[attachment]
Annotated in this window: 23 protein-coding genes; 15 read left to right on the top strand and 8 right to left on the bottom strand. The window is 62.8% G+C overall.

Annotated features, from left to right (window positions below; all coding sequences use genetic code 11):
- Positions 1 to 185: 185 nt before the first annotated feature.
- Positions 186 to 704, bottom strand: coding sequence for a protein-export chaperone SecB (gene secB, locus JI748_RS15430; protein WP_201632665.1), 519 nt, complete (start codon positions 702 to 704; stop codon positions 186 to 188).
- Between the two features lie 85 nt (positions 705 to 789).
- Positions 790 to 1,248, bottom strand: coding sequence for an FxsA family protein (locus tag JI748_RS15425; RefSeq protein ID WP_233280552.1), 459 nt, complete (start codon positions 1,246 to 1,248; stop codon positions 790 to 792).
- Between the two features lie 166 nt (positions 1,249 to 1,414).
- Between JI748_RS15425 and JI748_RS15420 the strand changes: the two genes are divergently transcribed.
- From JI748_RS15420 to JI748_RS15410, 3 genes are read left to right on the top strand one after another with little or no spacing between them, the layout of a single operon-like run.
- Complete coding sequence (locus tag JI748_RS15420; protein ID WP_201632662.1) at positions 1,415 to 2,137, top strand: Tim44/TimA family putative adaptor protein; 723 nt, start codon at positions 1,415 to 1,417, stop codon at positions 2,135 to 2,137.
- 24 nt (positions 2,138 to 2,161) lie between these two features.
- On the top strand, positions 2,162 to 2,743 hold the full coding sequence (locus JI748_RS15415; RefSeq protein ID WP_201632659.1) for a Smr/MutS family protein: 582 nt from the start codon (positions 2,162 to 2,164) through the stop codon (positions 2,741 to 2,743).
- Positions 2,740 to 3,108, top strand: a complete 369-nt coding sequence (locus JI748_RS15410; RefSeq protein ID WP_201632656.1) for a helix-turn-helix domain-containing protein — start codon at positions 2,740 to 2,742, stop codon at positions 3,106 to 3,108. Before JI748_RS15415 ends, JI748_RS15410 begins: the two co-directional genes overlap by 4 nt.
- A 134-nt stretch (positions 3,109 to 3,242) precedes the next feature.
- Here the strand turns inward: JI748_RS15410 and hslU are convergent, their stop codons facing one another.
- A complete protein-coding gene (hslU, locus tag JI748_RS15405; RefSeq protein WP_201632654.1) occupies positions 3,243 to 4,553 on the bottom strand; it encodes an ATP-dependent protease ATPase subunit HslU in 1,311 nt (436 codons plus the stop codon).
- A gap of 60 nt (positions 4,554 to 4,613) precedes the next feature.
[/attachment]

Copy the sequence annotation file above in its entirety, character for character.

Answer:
Annotated in this window: 23 protein-coding genes; 15 read left to right on the top strand and 8 right to left on the bottom strand. The window is 62.8% G+C overall.

Annotated features, from left to right (window positions below; all coding sequences use genetic code 11):
- Positions 1 to 185: 185 nt before the first annotated feature.
- Positions 186 to 704, bottom strand: coding sequence for a protein-export chaperone SecB (gene secB, locus JI748_RS15430; protein WP_201632665.1), 519 nt, complete (start codon positions 702 to 704; stop codon positions 186 to 188).
- Between the two features lie 85 nt (positions 705 to 789).
- Positions 790 to 1,248, bottom strand: coding sequence for an FxsA family protein (locus tag JI748_RS15425; RefSeq protein ID WP_233280552.1), 459 nt, complete (start codon positions 1,246 to 1,248; stop codon positions 790 to 792).
- Between the two features lie 166 nt (positions 1,249 to 1,414).
- Between JI748_RS15425 and JI748_RS15420 the strand changes: the two genes are divergently transcribed.
- From JI748_RS15420 to JI748_RS15410, 3 genes are read left to right on the top strand one after another with little or no spacing between them, the layout of a single operon-like run.
- Complete coding sequence (locus tag JI748_RS15420; protein ID WP_201632662.1) at positions 1,415 to 2,137, top strand: Tim44/TimA family putative adaptor protein; 723 nt, start codon at positions 1,415 to 1,417, stop codon at positions 2,135 to 2,137.
- 24 nt (positions 2,138 to 2,161) lie between these two features.
- On the top strand, positions 2,162 to 2,743 hold the full coding sequence (locus JI748_RS15415; RefSeq protein ID WP_201632659.1) for a Smr/MutS family protein: 582 nt from the start codon (positions 2,162 to 2,164) through the stop codon (positions 2,741 to 2,743).
- Positions 2,740 to 3,108, top strand: a complete 369-nt coding sequence (locus JI748_RS15410; RefSeq protein ID WP_201632656.1) for a helix-turn-helix domain-containing protein — start codon at positions 2,740 to 2,742, stop codon at positions 3,106 to 3,108. Before JI748_RS15415 ends, JI748_RS15410 begins: the two co-directional genes overlap by 4 nt.
- A 134-nt stretch (positions 3,109 to 3,242) precedes the next feature.
- Here the strand turns inward: JI748_RS15410 and hslU are convergent, their stop codons facing one another.
- A complete protein-coding gene (hslU, locus tag JI748_RS15405; RefSeq protein WP_201632654.1) occupies positions 3,243 to 4,553 on the bottom strand; it encodes an ATP-dependent protease ATPase subunit HslU in 1,311 nt (436 codons plus the stop codon).
- A gap of 60 nt (positions 4,554 to 4,613) precedes the next feature.